Intel® Embree Ray Tracing Kernels
Discussion forum on the open source ray tracing kernels for fast photo-realistic rendering on Intel® CPU(s)

## UV encoding while sampling a Subdivision Mesh object?

Beginner
465 Views

Hello,

Please I would like to know how are we supposed to generate the u,v coordinates when generating samples for a Subdivision Mesh object.

There are algorithms to generate stratified samples for triangles and quads, but Embree Subdivision Mesh objects use special encoded u,v coordinates. When a ray hits a Subdivision Mesh, the ray u,v coordinates are already encoded and ready to be used in rtcInterpolate, but how can I manually generate stratified u,v coordinates myself that are correctly encoded to be used with rtcInterpolate in a subdivision mesh?

Also, as now there is a new Embree v3-beta0 with a different API I would please like to know whether there is a different way to do this in Embree v3?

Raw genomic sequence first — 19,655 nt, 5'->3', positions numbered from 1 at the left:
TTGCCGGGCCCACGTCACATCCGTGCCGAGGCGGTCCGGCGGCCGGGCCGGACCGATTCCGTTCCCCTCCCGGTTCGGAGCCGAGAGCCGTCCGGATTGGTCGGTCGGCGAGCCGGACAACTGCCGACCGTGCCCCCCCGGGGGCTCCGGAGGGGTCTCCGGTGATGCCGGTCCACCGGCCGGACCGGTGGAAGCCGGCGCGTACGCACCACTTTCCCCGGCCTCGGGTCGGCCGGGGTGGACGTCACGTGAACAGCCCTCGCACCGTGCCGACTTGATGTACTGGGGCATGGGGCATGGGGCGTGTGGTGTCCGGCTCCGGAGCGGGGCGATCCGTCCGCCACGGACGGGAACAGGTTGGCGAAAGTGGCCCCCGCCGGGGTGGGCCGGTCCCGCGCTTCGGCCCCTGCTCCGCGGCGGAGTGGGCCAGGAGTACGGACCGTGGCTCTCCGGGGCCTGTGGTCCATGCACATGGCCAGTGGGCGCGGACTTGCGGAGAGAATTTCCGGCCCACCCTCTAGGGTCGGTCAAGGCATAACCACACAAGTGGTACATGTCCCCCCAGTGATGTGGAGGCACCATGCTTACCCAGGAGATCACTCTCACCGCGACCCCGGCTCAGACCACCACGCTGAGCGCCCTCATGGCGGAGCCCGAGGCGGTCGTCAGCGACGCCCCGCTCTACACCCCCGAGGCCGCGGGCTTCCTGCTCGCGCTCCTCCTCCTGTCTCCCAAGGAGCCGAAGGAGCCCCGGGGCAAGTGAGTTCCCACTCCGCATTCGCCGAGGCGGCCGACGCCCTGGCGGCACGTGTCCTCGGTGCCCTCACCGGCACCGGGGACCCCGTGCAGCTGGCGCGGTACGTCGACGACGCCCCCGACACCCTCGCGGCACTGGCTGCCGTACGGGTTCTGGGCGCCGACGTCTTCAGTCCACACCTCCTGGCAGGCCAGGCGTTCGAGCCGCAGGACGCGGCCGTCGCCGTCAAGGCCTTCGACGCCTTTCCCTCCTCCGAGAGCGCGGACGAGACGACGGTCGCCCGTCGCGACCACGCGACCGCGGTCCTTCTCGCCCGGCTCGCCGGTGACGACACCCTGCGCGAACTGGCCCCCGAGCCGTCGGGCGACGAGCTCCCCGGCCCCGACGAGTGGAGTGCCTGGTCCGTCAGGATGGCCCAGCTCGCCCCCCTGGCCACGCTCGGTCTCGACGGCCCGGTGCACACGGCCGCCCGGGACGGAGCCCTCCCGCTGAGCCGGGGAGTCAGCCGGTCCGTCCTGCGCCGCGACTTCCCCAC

Thanks and best regards!

2 Replies
Moderator
465 Views

For quadrilateral faces the UV encoding is standard. For other faces (e.g. triangles), the subdivision surfaces section of the API describes the decoding of the UV coordinates:

const unsigned int l = floorf(0.5f*U);

const unsigned int h = floorf(0.5f*V);

const unsigned int i = 4*h+l;

const float u = 2.0f*fracf(0.5f*U)-0.5f;

const float v = 2.0f*fracf(0.5f*V)-0.5f;

Here i, is the i'th quadrilateral you get when doing a Catmull Clark subdivision step and u/v are the local hit coordinates of this quadrilateral. This encoding did not change with Embree 3.

Note that the 3 quadrilateral you get after subdividing a triangle using the Catmull Clark rules have same area. Thus you can just uniformly sample a random quadrilateral i, and then uniformly sample the local u/v coordinates. Then you need to invert the above decoding to encode the uv's and pass them to rtcInterpolate:

const unsigned int h = (i >>2) & 3;

const unsigned int l = i & 3;

const float U = 2.0f*l + 0.5f*u;

const float V = 2.0f*h + 0.5f*v;

Beginner
465 Views

Hello, Sven.

That's great, thank you very much, I will try that! :-)